By Jim Garamone
DoD News, Defense Media Activity
WASHINGTON, Aug. 26, 2016 — Maybe the idea behind the “Terminator” movie franchise isn’t so far-fetched.
In the “Terminator” films and TV shows, a worldwide computer defense network becomes self-aware and sees humans as the enemy and attacks.
Scientists around the world are currently working on artificial intelligence, autonomous vehicles, uses for big data and other innovations and technologies that pose ethical questions.
DoD is examining those questions, said Air Force Gen. Paul J. Selva, the vice chairman of the Joint Chiefs of Staff. He spoke about some of these ideas yesterday with Kathleen Hicks, the senior vice president of the Center for Strategic and International Studies.
The idea of computers driving cars, landing airplanes, delivering packages or exploring planets is already here. Singapore is testing driverless taxis. Google is looking to do the same in Pittsburgh shortly.
There are a number of autonomous vehicles on Mars.
The U.S. military has a fleet of remotely piloted vehicles that operate worldwide and oceanographers have been using remotely piloted submersibles for years.
Autonomous Weapons Systems
But the idea of autonomous weapons systems poses some real ethical challenges, Selva said. DoD is working with experts on ethics -- both from inside and outside the department -- on the issues posed, he said. They are looking at the pitfalls of what happens when technology is brought into the execution of warfare.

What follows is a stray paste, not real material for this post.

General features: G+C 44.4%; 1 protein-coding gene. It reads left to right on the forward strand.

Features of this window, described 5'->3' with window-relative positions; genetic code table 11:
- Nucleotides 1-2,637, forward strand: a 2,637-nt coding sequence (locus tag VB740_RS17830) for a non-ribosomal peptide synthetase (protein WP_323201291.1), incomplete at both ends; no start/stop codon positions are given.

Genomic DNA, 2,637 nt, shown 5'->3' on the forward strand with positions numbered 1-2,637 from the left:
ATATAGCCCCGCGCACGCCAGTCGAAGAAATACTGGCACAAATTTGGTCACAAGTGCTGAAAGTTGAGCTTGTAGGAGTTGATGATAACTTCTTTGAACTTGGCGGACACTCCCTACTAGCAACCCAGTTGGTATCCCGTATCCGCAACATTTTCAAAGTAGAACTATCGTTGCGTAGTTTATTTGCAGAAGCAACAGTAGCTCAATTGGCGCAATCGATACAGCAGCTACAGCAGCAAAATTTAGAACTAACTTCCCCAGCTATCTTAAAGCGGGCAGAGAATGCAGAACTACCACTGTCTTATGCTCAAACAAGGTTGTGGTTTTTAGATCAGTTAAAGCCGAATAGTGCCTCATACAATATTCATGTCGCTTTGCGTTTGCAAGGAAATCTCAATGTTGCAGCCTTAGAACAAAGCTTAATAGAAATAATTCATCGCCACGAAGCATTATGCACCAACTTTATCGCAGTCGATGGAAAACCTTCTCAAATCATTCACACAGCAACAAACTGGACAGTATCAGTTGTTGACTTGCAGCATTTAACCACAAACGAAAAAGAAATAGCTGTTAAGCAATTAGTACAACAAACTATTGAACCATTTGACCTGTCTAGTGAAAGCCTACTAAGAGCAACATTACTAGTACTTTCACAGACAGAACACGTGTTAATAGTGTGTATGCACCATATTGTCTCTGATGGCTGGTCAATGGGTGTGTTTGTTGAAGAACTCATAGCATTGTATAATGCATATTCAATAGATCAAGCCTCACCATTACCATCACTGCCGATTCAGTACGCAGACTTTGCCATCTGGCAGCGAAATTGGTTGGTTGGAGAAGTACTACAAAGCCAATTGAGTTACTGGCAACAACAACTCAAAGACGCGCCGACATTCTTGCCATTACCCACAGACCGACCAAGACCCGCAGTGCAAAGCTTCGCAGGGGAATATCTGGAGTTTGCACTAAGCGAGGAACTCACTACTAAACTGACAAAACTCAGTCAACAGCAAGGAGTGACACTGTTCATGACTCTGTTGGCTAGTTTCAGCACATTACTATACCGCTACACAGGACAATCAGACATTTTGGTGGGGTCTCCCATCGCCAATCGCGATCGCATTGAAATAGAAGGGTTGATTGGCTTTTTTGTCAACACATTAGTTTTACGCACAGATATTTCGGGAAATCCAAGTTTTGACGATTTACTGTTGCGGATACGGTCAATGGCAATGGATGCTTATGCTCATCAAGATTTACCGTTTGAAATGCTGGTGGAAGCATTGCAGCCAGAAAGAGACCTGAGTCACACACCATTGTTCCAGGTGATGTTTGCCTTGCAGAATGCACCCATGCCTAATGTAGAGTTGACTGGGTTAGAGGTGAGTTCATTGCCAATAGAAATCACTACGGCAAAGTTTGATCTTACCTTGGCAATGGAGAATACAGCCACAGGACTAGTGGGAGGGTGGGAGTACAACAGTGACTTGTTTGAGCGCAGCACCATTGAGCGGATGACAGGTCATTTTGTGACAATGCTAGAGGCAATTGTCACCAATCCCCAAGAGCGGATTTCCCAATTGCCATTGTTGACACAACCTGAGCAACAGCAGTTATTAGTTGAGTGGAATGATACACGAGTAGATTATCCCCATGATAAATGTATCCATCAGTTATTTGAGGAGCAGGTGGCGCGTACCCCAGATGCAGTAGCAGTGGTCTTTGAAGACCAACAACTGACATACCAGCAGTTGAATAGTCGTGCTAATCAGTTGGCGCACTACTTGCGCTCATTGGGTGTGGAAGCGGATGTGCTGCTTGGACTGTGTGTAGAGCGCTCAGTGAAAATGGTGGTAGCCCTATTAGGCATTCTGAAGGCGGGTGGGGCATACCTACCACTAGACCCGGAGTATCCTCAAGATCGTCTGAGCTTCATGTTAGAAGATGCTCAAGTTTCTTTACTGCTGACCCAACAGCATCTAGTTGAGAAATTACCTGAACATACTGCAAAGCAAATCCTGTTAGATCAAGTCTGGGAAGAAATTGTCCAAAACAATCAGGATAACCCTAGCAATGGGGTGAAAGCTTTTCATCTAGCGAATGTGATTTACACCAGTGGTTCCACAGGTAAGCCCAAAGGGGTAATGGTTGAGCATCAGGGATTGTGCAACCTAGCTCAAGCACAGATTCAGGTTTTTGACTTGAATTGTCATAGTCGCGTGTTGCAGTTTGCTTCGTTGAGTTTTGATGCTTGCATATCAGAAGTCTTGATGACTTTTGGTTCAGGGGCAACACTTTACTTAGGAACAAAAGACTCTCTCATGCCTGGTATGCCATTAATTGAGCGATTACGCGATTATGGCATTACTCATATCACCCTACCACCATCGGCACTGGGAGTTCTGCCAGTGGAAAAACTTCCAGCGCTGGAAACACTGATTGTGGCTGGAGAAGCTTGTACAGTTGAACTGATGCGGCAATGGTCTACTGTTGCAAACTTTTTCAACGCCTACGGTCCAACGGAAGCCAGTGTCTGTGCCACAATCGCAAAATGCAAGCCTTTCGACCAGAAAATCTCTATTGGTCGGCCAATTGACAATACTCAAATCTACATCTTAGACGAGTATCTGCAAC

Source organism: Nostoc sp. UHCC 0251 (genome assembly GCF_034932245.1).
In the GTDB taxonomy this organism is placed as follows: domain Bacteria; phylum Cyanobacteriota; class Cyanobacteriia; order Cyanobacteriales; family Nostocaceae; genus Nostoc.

“I am not bashful about what we do,” Selva said. “My job as a military leader is to witness unspeakable violence on an enemy. In the end, when you send me or any soldier, sailor, airman or Marine from the United States … out to defend the interests of our nation, our job is to defeat the enemy.”
How service members accomplish the mission is governed by laws and conventions, he said. “One of the places where we spend a great deal of time is determining whether or not the tools we are developing absolve humans of the decision to inflict violence on the enemy. That is a fairly bright line that we are not willing to cross.”
A true autonomous weapon system would be programmed to perform a mission and the decision to use deadly force would be left up to the on-board computer within the program parameters. That is unacceptable to the United States military, Selva said.
“We have insisted that as we look at innovations over the next couple of decades that one of the benchmarks in that process is that we not build a system that absolves our human leaders of the decision to execute a military operation, and that we not create weapons that are wholly and utterly autonomous of human interaction,” he said.
But the U.S. decision does not mean an enemy would follow suit.
In the world of autonomy, a completely robotic system that can make a decision on causing harm is already possible, he said. “It’s not terribly refined, it’s not terribly good, but it is here,” the general said. “As we develop systems that include things like artificial intelligence and autonomy, we have to be very careful that we don’t design them in a way where those systems actually absolve humans of that decision.”
The discussion needs to occur, the general said, and the United States must be prepared for nations or nonstate actors to violate any convention that the world draws up with respect to autonomous weapons.
“Until we understand what we want the limits to be,” Selva said, “we don’t have a baseline to use to determine if someone is moving down the path of violating a convention that could create something like a Terminator that adds an incredible amount of complexity and with no conscience to what happens on the battlefield.”
(Follow Jim Garamone on Twitter: @GaramoneDoDNews)